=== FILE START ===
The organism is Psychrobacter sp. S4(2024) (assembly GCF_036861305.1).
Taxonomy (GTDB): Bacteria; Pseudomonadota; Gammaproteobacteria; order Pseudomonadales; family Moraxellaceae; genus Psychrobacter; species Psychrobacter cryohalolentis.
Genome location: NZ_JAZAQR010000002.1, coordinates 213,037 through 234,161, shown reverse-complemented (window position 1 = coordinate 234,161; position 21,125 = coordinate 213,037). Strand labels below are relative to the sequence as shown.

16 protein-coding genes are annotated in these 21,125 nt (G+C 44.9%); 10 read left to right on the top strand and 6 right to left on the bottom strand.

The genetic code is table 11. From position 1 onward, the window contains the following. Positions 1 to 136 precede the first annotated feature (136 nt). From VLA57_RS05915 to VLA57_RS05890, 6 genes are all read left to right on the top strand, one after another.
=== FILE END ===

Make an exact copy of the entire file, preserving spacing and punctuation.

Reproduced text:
The organism is Psychrobacter sp. S4(2024) (assembly GCF_036861305.1).
Taxonomy (GTDB): Bacteria; Pseudomonadota; Gammaproteobacteria; order Pseudomonadales; family Moraxellaceae; genus Psychrobacter; species Psychrobacter cryohalolentis.
Genome location: NZ_JAZAQR010000002.1, coordinates 213,037 through 234,161, shown reverse-complemented (window position 1 = coordinate 234,161; position 21,125 = coordinate 213,037). Strand labels below are relative to the sequence as shown.

16 protein-coding genes are annotated in these 21,125 nt (G+C 44.9%); 10 read left to right on the top strand and 6 right to left on the bottom strand.

The genetic code is table 11. From position 1 onward, the window contains the following. Positions 1 to 136 precede the first annotated feature (136 nt). From VLA57_RS05915 to VLA57_RS05890, 6 genes are all read left to right on the top strand, one after another.